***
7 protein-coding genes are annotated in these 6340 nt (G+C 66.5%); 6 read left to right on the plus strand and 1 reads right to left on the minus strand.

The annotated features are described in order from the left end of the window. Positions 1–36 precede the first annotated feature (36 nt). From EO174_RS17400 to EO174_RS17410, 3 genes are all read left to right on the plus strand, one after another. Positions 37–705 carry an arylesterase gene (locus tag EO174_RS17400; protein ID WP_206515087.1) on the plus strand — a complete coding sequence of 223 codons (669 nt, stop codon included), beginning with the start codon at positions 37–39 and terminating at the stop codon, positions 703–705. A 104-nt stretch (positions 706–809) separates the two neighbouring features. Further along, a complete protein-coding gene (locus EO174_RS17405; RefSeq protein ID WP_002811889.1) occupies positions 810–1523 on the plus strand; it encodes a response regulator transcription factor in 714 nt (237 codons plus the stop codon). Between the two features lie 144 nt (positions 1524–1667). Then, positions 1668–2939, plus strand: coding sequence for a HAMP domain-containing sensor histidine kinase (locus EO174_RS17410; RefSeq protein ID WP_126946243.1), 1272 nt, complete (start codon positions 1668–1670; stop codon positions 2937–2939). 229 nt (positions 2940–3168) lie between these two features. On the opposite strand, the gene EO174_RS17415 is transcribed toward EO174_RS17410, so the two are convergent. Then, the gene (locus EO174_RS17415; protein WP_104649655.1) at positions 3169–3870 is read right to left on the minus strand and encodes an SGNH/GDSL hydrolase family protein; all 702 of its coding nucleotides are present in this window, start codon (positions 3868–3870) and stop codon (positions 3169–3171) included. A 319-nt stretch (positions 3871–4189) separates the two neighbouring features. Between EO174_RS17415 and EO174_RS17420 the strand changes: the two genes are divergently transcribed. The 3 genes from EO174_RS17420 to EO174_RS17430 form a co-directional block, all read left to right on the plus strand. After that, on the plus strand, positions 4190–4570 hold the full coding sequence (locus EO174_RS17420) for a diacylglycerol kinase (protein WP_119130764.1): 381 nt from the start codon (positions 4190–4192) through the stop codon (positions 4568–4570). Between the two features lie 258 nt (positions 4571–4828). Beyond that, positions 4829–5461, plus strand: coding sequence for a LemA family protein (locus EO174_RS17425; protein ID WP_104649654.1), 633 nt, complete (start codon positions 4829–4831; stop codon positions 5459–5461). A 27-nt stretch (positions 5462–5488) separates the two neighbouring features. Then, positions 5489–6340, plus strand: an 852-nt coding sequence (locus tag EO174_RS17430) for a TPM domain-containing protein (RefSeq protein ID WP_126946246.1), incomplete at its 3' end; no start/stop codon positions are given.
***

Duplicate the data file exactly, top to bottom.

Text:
7 protein-coding genes are annotated in these 6340 nt (G+C 66.5%); 6 read left to right on the plus strand and 1 reads right to left on the minus strand.

The annotated features are described in order from the left end of the window. Positions 1–36 precede the first annotated feature (36 nt). From EO174_RS17400 to EO174_RS17410, 3 genes are all read left to right on the plus strand, one after another. Positions 37–705 carry an arylesterase gene (locus tag EO174_RS17400; protein ID WP_206515087.1) on the plus strand — a complete coding sequence of 223 codons (669 nt, stop codon included), beginning with the start codon at positions 37–39 and terminating at the stop codon, positions 703–705. A 104-nt stretch (positions 706–809) separates the two neighbouring features. Further along, a complete protein-coding gene (locus EO174_RS17405; RefSeq protein ID WP_002811889.1) occupies positions 810–1523 on the plus strand; it encodes a response regulator transcription factor in 714 nt (237 codons plus the stop codon). Between the two features lie 144 nt (positions 1524–1667). Then, positions 1668–2939, plus strand: coding sequence for a HAMP domain-containing sensor histidine kinase (locus EO174_RS17410; RefSeq protein ID WP_126946243.1), 1272 nt, complete (start codon positions 1668–1670; stop codon positions 2937–2939). 229 nt (positions 2940–3168) lie between these two features. On the opposite strand, the gene EO174_RS17415 is transcribed toward EO174_RS17410, so the two are convergent. Then, the gene (locus EO174_RS17415; protein WP_104649655.1) at positions 3169–3870 is read right to left on the minus strand and encodes an SGNH/GDSL hydrolase family protein; all 702 of its coding nucleotides are present in this window, start codon (positions 3868–3870) and stop codon (positions 3169–3171) included. A 319-nt stretch (positions 3871–4189) separates the two neighbouring features. Between EO174_RS17415 and EO174_RS17420 the strand changes: the two genes are divergently transcribed. The 3 genes from EO174_RS17420 to EO174_RS17430 form a co-directional block, all read left to right on the plus strand. After that, on the plus strand, positions 4190–4570 hold the full coding sequence (locus EO174_RS17420) for a diacylglycerol kinase (protein WP_119130764.1): 381 nt from the start codon (positions 4190–4192) through the stop codon (positions 4568–4570). Between the two features lie 258 nt (positions 4571–4828). Beyond that, positions 4829–5461, plus strand: coding sequence for a LemA family protein (locus EO174_RS17425; protein ID WP_104649654.1), 633 nt, complete (start codon positions 4829–4831; stop codon positions 5459–5461). A 27-nt stretch (positions 5462–5488) separates the two neighbouring features. Then, positions 5489–6340, plus strand: an 852-nt coding sequence (locus tag EO174_RS17430) for a TPM domain-containing protein (RefSeq protein ID WP_126946246.1), incomplete at its 3' end; no start/stop codon positions are given.